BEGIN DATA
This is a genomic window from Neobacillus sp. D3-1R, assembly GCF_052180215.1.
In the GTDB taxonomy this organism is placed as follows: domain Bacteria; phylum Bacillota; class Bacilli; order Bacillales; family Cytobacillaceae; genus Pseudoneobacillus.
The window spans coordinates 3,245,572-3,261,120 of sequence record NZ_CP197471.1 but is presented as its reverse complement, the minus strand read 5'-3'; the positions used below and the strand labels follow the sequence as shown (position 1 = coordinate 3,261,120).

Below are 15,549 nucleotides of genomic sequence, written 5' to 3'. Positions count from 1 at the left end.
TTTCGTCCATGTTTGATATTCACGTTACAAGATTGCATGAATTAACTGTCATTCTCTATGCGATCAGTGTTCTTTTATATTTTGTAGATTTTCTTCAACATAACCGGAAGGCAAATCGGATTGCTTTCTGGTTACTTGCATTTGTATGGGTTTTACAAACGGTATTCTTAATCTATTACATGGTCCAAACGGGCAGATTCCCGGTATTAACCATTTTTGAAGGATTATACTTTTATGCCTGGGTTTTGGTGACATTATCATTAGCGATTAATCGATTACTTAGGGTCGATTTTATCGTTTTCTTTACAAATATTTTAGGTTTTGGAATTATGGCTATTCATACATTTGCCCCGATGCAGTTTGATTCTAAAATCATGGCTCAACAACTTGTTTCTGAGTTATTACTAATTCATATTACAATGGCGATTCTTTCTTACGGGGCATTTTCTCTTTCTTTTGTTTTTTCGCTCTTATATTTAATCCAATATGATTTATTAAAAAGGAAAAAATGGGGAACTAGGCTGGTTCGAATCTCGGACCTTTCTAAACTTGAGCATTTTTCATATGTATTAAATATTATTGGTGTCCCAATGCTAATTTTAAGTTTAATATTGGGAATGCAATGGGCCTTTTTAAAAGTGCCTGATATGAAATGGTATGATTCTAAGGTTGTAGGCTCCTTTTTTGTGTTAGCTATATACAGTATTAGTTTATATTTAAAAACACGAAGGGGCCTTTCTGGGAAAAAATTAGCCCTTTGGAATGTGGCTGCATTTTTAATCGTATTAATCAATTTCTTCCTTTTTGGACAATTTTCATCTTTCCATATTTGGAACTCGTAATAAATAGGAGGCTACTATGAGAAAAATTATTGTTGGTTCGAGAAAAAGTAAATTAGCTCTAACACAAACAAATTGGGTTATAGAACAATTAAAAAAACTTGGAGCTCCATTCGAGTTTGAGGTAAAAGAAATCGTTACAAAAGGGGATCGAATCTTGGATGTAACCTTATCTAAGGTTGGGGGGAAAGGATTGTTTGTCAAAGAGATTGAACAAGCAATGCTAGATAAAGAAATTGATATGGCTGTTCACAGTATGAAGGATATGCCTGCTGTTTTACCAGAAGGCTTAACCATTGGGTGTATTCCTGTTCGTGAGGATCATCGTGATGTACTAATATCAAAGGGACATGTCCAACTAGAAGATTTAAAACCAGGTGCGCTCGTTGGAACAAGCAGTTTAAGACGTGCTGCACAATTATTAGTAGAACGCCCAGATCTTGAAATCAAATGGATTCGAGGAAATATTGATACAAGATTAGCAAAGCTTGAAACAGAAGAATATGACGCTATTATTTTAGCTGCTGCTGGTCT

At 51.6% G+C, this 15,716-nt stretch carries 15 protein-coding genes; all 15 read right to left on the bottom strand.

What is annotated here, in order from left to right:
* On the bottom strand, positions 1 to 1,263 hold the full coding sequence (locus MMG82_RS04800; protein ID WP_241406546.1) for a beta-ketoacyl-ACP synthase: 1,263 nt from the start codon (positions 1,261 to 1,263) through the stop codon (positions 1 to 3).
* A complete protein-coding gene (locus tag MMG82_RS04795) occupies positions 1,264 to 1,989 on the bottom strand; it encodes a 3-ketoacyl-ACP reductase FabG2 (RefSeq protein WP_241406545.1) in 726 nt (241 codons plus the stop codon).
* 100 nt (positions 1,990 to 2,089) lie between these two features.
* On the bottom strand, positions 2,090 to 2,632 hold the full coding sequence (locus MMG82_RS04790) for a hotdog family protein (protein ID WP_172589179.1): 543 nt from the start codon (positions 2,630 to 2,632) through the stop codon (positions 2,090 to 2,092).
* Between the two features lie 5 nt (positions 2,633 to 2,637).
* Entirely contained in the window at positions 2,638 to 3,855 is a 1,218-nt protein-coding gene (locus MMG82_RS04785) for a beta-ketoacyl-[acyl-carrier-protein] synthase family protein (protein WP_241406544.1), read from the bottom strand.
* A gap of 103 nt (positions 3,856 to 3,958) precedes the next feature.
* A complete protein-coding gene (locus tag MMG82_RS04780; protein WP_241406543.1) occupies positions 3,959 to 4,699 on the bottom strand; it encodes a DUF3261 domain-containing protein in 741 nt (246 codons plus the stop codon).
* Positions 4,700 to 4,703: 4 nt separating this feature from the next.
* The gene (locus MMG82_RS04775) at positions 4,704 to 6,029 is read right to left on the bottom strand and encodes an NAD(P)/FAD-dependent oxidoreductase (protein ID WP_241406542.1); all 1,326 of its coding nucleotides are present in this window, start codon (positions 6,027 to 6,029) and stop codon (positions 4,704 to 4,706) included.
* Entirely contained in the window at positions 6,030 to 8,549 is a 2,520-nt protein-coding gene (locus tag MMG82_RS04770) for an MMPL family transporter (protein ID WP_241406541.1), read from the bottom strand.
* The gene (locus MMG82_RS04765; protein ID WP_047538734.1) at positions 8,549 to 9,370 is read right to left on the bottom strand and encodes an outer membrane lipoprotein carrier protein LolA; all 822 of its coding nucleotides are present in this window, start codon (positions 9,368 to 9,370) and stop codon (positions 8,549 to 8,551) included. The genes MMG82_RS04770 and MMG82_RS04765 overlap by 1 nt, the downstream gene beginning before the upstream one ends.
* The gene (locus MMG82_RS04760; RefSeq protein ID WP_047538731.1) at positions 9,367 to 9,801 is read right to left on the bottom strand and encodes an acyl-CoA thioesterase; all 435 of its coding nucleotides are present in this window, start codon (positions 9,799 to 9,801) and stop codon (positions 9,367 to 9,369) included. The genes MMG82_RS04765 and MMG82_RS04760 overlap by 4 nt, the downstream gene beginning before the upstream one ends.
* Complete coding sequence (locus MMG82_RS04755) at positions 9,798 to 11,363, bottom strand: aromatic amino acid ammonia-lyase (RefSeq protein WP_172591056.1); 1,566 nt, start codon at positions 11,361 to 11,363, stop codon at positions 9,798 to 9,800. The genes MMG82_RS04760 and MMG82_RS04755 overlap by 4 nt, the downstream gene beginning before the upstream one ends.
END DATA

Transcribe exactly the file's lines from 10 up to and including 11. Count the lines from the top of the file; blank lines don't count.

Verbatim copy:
* 100 nt (positions 1,990 to 2,089) lie between these two features.
* On the bottom strand, positions 2,090 to 2,632 hold the full coding sequence (locus MMG82_RS04790) for a hotdog family protein (protein ID WP_172589179.1): 543 nt from the start codon (positions 2,630 to 2,632) through the stop codon (positions 2,090 to 2,092).